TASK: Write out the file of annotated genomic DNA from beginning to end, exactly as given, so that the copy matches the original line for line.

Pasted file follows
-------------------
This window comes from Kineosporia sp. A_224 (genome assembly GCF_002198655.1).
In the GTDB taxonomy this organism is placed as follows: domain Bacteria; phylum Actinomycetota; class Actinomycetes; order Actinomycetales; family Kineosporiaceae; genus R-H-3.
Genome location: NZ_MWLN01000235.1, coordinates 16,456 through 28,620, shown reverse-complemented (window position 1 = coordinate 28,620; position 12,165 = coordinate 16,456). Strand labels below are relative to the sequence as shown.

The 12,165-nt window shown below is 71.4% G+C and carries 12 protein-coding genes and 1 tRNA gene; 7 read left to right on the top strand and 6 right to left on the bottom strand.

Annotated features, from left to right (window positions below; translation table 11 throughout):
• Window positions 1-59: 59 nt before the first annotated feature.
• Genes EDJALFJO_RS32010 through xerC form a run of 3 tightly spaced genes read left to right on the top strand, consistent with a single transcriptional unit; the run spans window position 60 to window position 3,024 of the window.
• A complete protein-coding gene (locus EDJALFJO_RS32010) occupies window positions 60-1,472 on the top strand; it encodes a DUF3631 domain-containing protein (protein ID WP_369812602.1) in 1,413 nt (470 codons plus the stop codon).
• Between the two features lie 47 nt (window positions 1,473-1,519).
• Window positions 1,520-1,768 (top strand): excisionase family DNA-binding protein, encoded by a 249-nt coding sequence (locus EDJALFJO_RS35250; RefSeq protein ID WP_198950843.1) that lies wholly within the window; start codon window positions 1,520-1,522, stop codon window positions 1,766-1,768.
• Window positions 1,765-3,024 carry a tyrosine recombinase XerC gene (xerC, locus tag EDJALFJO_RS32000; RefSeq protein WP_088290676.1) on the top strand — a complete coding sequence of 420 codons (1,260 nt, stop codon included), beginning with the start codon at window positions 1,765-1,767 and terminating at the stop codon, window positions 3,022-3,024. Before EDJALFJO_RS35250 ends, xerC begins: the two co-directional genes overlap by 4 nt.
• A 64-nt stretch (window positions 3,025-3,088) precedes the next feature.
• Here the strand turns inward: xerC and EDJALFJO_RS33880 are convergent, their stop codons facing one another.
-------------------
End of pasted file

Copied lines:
This window comes from Kineosporia sp. A_224 (genome assembly GCF_002198655.1).
In the GTDB taxonomy this organism is placed as follows: domain Bacteria; phylum Actinomycetota; class Actinomycetes; order Actinomycetales; family Kineosporiaceae; genus R-H-3.
Genome location: NZ_MWLN01000235.1, coordinates 16,456 through 28,620, shown reverse-complemented (window position 1 = coordinate 28,620; position 12,165 = coordinate 16,456). Strand labels below are relative to the sequence as shown.

The 12,165-nt window shown below is 71.4% G+C and carries 12 protein-coding genes and 1 tRNA gene; 7 read left to right on the top strand and 6 right to left on the bottom strand.

Annotated features, from left to right (window positions below; translation table 11 throughout):
• Window positions 1-59: 59 nt before the first annotated feature.
• Genes EDJALFJO_RS32010 through xerC form a run of 3 tightly spaced genes read left to right on the top strand, consistent with a single transcriptional unit; the run spans window position 60 to window position 3,024 of the window.
• A complete protein-coding gene (locus EDJALFJO_RS32010) occupies window positions 60-1,472 on the top strand; it encodes a DUF3631 domain-containing protein (protein ID WP_369812602.1) in 1,413 nt (470 codons plus the stop codon).
• Between the two features lie 47 nt (window positions 1,473-1,519).
• Window positions 1,520-1,768 (top strand): excisionase family DNA-binding protein, encoded by a 249-nt coding sequence (locus EDJALFJO_RS35250; RefSeq protein ID WP_198950843.1) that lies wholly within the window; start codon window positions 1,520-1,522, stop codon window positions 1,766-1,768.
• Window positions 1,765-3,024 carry a tyrosine recombinase XerC gene (xerC, locus tag EDJALFJO_RS32000; RefSeq protein WP_088290676.1) on the top strand — a complete coding sequence of 420 codons (1,260 nt, stop codon included), beginning with the start codon at window positions 1,765-1,767 and terminating at the stop codon, window positions 3,022-3,024. Before EDJALFJO_RS35250 ends, xerC begins: the two co-directional genes overlap by 4 nt.
• A 64-nt stretch (window positions 3,025-3,088) precedes the next feature.
• Here the strand turns inward: xerC and EDJALFJO_RS33880 are convergent, their stop codons facing one another.